Nursing and anxiety have been linked for decades. During the pandemic, however, the awareness and prominence of anxiety gained more attention. A National Institute of Health study found that nurses experienced the highest anxiety levels of all among healthcare workers, ranging between 15-92 percent, depending on location.

Recognizing the symptoms of nurse anxiety is an important first step in dealing with the issue. The stress can manifest in many ways:

  • Being quick to anger and easily irritated
  • General feeling of nervousness, unease, and dread
  • Denial, numbness, or disbelief
  • Low energy and feeling unmotivated
  • Feeling tired and burned out
  • Unexplained sadness and depression
  • Sleeplessness and nightmares
  • Loss of appetite
  • Difficulty concentrating
  • Cynicism and bitterness
  • Misuse of alcohol, tobacco, or drugs

Nursing and anxiety are normal. If you let the stress and negative feelings grow, they will affect your work and your quality of life. If you see signs of stress in yourself or your coworkers, take action.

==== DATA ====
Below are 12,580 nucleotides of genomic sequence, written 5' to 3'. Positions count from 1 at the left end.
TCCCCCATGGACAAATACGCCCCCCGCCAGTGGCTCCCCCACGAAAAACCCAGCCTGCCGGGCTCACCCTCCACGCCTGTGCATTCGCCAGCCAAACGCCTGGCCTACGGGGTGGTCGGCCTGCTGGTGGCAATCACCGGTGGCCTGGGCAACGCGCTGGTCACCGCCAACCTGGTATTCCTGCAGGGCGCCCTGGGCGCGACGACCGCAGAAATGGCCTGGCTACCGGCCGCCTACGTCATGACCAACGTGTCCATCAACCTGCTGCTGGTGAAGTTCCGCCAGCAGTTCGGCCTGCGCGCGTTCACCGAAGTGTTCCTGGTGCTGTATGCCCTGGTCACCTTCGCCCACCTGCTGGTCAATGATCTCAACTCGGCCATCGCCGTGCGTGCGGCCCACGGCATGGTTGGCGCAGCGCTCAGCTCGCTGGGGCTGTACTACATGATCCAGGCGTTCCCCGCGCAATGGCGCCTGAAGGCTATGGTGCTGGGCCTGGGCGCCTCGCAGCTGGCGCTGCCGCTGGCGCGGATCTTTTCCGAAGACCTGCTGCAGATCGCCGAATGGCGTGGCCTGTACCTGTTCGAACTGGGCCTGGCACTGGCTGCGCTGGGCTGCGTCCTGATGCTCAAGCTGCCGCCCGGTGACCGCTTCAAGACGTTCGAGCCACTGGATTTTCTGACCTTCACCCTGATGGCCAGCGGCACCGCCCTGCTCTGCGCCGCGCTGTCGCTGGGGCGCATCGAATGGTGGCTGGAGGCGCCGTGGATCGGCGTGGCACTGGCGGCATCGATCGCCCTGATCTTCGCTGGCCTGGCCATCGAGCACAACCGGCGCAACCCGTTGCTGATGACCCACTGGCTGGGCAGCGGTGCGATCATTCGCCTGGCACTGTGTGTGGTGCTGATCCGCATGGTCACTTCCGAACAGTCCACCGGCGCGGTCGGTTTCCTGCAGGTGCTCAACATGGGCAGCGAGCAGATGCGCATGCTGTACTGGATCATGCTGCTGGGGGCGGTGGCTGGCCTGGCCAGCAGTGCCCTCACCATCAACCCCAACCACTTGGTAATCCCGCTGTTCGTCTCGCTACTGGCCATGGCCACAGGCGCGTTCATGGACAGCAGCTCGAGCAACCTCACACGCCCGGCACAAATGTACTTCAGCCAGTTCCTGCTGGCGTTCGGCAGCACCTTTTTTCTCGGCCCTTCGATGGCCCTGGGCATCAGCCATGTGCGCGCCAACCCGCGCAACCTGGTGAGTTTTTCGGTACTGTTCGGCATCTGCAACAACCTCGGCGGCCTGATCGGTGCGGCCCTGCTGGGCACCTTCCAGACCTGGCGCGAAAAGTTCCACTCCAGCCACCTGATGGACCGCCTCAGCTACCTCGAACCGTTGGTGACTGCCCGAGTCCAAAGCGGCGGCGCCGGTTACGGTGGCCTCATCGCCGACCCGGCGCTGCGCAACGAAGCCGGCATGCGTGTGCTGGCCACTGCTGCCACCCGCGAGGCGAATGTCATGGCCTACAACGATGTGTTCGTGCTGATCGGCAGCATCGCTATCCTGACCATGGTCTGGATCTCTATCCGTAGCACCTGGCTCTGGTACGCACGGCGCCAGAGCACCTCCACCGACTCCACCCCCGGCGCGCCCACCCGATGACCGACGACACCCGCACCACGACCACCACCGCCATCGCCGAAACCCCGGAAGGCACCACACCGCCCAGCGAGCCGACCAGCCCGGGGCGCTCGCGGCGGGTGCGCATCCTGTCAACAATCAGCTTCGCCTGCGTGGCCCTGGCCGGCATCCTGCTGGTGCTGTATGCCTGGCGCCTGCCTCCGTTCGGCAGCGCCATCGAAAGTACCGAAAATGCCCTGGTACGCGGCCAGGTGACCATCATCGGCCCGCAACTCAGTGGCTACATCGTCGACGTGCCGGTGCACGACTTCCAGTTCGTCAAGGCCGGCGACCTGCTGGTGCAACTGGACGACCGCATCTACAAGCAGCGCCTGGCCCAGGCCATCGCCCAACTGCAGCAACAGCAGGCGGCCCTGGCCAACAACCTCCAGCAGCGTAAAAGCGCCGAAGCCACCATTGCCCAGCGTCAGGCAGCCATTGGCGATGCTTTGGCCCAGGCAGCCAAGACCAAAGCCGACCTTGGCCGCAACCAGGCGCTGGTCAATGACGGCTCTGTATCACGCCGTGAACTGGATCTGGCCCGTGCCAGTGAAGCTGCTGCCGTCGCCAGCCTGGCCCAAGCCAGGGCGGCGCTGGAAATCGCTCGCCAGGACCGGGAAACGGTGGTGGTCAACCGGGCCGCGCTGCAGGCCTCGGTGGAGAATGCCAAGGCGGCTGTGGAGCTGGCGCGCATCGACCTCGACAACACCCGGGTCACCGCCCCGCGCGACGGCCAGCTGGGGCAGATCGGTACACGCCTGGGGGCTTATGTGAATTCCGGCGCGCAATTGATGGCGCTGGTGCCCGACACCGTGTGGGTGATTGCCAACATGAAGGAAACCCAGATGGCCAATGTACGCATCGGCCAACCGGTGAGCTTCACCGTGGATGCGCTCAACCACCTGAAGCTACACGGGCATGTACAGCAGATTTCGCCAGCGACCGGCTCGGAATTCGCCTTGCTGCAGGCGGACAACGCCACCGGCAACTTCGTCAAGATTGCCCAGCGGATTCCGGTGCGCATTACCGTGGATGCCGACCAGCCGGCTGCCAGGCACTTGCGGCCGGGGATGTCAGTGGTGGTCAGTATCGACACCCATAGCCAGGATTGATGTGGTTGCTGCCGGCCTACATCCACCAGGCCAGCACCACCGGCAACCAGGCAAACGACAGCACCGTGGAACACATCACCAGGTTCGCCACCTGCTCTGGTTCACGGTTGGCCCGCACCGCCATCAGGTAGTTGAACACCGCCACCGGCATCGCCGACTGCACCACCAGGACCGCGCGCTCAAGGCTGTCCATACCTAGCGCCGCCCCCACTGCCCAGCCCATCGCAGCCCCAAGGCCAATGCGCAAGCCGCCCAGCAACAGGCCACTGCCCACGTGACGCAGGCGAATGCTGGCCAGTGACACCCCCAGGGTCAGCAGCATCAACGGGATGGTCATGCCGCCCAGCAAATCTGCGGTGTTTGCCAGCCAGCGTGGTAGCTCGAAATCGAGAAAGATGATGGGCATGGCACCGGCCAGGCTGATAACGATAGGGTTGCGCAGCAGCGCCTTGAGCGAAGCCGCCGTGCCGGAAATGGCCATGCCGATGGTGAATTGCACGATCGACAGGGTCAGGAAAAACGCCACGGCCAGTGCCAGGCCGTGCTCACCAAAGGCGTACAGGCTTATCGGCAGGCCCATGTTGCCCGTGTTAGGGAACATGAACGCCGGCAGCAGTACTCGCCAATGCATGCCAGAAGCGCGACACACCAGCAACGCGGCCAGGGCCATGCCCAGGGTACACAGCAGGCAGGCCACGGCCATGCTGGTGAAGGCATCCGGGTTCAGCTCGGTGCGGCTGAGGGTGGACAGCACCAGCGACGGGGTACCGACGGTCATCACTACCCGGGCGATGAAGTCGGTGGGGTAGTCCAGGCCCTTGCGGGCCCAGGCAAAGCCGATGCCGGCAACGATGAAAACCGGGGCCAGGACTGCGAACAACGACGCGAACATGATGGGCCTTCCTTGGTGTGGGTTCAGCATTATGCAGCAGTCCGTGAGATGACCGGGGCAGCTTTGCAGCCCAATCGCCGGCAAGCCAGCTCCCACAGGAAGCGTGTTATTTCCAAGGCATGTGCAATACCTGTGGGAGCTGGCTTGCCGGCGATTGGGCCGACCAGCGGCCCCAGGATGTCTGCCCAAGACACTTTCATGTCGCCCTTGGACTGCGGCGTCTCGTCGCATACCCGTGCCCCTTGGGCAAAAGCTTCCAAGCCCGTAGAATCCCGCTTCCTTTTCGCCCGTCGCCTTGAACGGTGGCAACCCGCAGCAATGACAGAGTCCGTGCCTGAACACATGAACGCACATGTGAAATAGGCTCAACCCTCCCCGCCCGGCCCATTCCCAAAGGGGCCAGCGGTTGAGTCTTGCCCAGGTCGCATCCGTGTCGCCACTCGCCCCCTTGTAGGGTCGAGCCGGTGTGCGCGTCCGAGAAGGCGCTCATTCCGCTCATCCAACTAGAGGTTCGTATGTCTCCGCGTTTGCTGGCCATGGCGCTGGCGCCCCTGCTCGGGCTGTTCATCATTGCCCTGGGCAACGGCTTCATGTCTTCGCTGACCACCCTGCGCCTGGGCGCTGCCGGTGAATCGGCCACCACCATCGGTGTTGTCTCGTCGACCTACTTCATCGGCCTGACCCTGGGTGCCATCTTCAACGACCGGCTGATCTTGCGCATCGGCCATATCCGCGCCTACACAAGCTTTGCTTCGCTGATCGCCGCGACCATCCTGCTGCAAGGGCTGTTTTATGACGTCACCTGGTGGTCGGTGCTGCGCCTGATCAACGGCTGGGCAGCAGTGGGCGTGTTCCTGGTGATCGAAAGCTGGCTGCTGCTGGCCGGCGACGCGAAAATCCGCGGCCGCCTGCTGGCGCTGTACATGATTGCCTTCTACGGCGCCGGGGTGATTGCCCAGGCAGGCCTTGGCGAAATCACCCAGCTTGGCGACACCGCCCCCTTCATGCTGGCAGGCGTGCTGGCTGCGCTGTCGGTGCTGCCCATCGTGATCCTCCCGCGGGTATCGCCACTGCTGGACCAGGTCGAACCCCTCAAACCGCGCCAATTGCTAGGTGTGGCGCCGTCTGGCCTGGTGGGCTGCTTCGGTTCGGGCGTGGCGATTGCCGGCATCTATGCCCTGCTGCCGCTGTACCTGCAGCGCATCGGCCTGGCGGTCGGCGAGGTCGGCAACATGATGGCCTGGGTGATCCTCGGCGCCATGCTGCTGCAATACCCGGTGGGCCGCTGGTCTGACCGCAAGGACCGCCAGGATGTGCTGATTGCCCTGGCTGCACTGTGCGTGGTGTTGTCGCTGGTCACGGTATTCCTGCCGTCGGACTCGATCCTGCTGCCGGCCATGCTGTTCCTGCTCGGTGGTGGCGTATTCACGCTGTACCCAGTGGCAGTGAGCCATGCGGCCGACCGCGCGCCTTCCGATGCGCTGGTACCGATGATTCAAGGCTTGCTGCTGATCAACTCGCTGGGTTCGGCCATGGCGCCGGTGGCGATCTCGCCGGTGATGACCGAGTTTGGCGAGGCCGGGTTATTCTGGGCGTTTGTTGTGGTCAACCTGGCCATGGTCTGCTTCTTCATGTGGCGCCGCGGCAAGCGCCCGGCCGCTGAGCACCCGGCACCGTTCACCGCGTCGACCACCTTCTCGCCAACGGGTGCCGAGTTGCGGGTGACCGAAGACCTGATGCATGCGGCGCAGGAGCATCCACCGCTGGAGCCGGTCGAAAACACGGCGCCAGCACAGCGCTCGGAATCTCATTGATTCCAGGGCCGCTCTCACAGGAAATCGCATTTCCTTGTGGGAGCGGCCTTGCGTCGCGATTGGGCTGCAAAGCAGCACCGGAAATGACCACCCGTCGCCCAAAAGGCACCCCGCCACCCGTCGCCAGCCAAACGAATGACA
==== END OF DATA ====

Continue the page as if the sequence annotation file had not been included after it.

8 tips for dealing with nurse anxiety

Tips for dealing with nurse anxiety.

Learning how to get over the fear of needles as a nurse is part of the job. So too is handling anxiety. Here are some tips for your first day on the job. Whether you are a new and worry you are too anxious to be a nurse or if you have been in the profession for a while and find the stress is building up, here are ways to help you better cope:

1. Get enough sleep between nursing shifts

Adequate sleep is the foundation of good mental health for everyone. For nurses who may burn the candle at both ends or who may have difficulty falling or staying asleep, getting more shut-eye should be a priority.

Getting at least eight hours of sleep will lessen feelings of anxiety and lighten your outlook. If you can get in a few nights a week with more than eight hours of sleep, you will see steady and even dramatic improvement in how you feel and how you deal with stress.

2. Exercise regularly

Getting regular exercise is right up there with sleeping when it comes to your mental health. Even something as simple as taking a ten minute walk during a break can make a world of difference. Walking, biking, weights and yoga will relieve feelings of anxiety–and will help you sleep better, too.